Bankruptcy, Chapter 13

Chapter 13 bankruptcy offers debtors a flexible and versatile way to deal with debts, especially when they may not qualify for chapter 7 bankruptcy, or are attempting to obtain a result not available in chapter 7 cases.  For sure, there may be bumps in the road, especially when institutional creditors file documents attempting to obtain disbursements from curious debts.  Often, savvy creditors will file claims in a chapter 13 case for debts that are no longer enforceable.  What happens, though, when the chapter 13 plan is confirmed BEFORE the time for creditors to file claims has expired?

This case comes out of the Bankruptcy Court for the District of South Carolina.  In this case, the joint debtors had filed a chapter 13 case in June 2015, along with a proposed chapter 13 payment plan in early July.  An amended plan was filed in early August 2015, and that plan was confirmed on August 20, 2015.  The deadline for creditors to file proofs of claim in this case was October 26, 2015.

A collection company creditor had filed a proof of claim on July 8, 2015, before the chapter 13 plan was confirmed, and well before the deadline to file claims.  In this claim, the creditor references a debt that it had obtained via assignment back in 2007, and that the last payment made on that debt was back in 2005.  The debtors filed an objection to this claim on August 27, 2015, arguing that the statute of limitations to collect this debt had expired and that the claim, thus, is unenforceable.  The creditor responded that the time to object to the claim was pre-confirmation, and since that did not occur, the confirmed plan precludes the debtors from now objecting to the claim.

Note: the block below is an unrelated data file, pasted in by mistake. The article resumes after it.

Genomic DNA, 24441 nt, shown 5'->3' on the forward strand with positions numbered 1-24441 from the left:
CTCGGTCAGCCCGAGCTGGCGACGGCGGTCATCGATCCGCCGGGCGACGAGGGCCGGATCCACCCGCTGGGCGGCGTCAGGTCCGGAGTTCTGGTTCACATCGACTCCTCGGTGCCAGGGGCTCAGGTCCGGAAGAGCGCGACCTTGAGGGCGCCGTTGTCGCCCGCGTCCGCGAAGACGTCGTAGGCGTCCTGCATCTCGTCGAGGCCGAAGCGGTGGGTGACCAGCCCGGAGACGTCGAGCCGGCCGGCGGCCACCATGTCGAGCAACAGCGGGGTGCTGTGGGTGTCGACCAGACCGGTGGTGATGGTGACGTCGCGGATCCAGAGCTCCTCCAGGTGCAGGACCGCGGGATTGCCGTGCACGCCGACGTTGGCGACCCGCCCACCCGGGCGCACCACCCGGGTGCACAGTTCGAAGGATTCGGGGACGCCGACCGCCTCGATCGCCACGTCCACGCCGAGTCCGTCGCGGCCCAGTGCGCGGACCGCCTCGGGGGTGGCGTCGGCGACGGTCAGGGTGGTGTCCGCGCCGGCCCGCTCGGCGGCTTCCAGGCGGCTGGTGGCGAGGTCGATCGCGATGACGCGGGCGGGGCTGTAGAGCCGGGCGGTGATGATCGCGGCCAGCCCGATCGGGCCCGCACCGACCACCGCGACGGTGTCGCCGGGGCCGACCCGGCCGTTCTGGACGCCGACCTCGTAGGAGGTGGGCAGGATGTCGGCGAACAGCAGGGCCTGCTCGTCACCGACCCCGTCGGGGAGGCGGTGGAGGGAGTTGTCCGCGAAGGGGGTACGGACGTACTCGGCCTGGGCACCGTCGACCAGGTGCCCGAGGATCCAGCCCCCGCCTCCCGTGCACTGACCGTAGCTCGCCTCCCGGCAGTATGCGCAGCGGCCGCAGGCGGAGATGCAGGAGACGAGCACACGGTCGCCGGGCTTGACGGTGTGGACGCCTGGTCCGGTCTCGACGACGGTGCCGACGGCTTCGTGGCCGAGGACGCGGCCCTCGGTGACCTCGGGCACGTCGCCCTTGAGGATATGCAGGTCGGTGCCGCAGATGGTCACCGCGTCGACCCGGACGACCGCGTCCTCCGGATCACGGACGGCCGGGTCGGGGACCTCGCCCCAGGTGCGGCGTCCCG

Ultimately, the court ruled in favor of the debtors.  The court found that the plan filed in this case contained a “reservation of rights” to object to claims filed.  Although this reservation of rights did not have a time limitation, the court found that, in the plan, it was specific enough as to what claims it referred to, it was practical, and it made sense in terms of the timing of how chapter 13 cases work (where the deadline for claim filing is often AFTER the plan has been confirmed).  In re Harling, 15-3369-DD (Bankr. S. C., Nov. 24, 2015).

The takeaway from this case is that the administration of a chapter 13 case, for both debtors and attorneys, can be muddled in a lot of small, annoying battles.  For instance, in this case, the creditor filed a claim that it couldn’t enforce any longer.  The debtors, if they don’t object, would have to pay that claim in their case.  The attorney is (often) stuck in this place where the debtors want the attorney to object and go to hearings, but don’t want to pay for the time and work involved in objecting.  Taking steps on the front end, as the debtors did here, with protective language in their plan, at least provided them with the opportunity to do battle with the creditor.

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